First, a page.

What About Grading?

Text: Homeschooling During the High School Years; image of high school teen working on vocab workbookA lot of grading homeschool high school assignments depends upon the individual courses and curriculum chosen as well as the future beyond senior high school graduation. As our son is not looking to attending a four-year college at this time, my approach to grading is different than if he was looking at a four-year college or university.

This does not mean that we do not correct work for accuracy or completion, but I do not necessarily assign as many written assessments as other homeschooling families. We complete the written work provided with the curriculum we use, but we also spend time talking about the classes and courses.

When grading high school work – actually when grading any homeschool work, having answer keys is important. If you don't have answer keys, then you will need to read the assignments along with your children or you might need to have an understanding of the material. For example, I like essay assignments that have a rubric with possible answers or facts that should be included for subjects that I may not be super familiar with myself. And if you are using an online program with self-correcting assignments, that's an even better bonus!

Final Thoughts 

Homeschooling during the high school years does not need to be a challenge. Once you are set on the path, it can be easy to continue. With so many wonderful resources for school and for extracurricular activities, your high school student can succeed in various areas of life with a little bit of help and guidance from you.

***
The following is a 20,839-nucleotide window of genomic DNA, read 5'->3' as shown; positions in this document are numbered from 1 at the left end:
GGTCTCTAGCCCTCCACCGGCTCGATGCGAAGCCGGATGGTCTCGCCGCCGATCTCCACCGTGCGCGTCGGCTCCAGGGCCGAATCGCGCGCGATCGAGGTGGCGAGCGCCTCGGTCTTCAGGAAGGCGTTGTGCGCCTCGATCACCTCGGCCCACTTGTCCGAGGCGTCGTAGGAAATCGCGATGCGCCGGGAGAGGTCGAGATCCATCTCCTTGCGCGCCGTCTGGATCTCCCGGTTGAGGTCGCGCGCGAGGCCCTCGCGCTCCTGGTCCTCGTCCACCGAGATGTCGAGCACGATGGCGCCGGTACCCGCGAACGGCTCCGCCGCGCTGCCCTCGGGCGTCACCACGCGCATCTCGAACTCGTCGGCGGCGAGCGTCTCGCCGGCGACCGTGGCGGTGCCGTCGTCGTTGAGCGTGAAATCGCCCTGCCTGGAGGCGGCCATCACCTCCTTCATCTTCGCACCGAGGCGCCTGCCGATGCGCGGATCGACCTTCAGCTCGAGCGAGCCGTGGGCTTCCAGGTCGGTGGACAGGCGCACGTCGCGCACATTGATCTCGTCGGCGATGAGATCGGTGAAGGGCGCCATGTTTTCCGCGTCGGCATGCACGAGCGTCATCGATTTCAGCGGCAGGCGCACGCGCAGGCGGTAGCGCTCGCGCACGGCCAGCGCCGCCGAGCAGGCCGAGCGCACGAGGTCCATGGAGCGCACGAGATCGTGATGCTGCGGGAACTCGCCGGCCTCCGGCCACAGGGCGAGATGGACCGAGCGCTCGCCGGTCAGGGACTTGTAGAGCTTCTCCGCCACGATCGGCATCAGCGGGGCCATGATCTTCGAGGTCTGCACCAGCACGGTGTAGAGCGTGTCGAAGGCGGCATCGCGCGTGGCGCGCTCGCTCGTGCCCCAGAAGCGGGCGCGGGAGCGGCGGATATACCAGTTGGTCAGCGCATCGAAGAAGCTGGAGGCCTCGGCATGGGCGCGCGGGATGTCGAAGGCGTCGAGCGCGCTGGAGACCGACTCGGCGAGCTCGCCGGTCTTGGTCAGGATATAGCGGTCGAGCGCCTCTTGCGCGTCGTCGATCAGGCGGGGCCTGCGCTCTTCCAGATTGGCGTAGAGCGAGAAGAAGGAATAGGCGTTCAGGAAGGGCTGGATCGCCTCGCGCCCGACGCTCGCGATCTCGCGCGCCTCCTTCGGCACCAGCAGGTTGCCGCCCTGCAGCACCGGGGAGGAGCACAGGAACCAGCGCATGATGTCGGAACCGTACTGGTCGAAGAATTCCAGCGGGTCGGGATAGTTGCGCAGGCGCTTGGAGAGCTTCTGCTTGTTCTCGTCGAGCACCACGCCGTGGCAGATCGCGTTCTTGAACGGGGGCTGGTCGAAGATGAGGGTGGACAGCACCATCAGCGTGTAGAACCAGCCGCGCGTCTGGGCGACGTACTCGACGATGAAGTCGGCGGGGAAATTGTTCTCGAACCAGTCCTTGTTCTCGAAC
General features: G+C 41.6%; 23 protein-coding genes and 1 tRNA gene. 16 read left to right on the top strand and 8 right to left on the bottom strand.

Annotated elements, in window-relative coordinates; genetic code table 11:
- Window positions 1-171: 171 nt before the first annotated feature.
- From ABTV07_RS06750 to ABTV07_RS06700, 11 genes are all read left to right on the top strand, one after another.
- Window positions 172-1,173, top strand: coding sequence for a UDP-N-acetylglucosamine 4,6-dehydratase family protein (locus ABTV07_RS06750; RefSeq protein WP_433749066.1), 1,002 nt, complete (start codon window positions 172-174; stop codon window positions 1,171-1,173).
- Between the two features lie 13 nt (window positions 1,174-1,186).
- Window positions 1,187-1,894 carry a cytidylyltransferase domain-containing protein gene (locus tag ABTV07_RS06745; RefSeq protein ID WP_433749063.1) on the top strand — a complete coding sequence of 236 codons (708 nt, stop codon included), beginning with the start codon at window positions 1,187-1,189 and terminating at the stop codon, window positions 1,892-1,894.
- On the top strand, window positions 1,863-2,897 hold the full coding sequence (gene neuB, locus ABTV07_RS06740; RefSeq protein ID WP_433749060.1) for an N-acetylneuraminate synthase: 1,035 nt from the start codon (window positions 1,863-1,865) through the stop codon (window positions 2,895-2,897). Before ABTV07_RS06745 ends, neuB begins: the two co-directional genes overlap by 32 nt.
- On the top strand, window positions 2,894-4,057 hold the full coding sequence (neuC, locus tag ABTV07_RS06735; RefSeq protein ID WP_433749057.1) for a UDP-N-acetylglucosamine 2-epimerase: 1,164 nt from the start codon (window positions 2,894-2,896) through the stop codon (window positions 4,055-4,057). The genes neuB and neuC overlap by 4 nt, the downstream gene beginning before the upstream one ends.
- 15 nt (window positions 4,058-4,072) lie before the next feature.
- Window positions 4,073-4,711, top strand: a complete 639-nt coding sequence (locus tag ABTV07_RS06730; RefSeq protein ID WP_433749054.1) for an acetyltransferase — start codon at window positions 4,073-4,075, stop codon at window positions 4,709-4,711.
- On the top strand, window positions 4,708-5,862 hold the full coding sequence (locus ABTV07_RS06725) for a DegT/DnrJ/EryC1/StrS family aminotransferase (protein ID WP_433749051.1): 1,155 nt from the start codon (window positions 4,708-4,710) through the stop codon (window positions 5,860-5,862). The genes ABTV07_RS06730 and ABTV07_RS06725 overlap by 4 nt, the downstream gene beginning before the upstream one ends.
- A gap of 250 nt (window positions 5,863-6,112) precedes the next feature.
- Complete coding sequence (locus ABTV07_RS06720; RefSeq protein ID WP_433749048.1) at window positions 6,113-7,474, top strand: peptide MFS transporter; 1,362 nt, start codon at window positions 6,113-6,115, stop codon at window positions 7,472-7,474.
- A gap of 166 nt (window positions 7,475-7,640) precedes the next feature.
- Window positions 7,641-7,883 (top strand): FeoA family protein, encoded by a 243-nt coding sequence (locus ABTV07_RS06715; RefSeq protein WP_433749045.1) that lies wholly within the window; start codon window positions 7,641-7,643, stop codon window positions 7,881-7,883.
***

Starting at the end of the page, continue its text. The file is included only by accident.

Text: A Curious Child will thrive if allowed to explore their passions & interests; picture of boy


  1. There are so many advantages to helping your child learn to control their learning process at this age. First, they do learn the responsibility for understanding why and how assignments need to be completed. The chance to explore future career interests is so important and often unrealized in traditional schooling. Even tech schools can be challenging if a child starts in program a and then realizes it isn't a fit and now wants to explore b. It is often a neglected part of the high school experience and put off to college but kids do benefit greatly from career exploration in the high school years. There is far more freedom to do that through home schooling.

  2. As someone currently homeschooling two high schoolers I really appreciate this post! I totally agree with making sure that their freedom and time is used wisely.

  3. Wow what a helpful post! I know so many people are intimidated by homeschooling in high school. I am a teacher turned homeschooler as well! I am glad to have found your blog.

  4. I was a bit nervous about high school, as this is our first year with a high schooler, but you are right it doesn't have to be a challenge.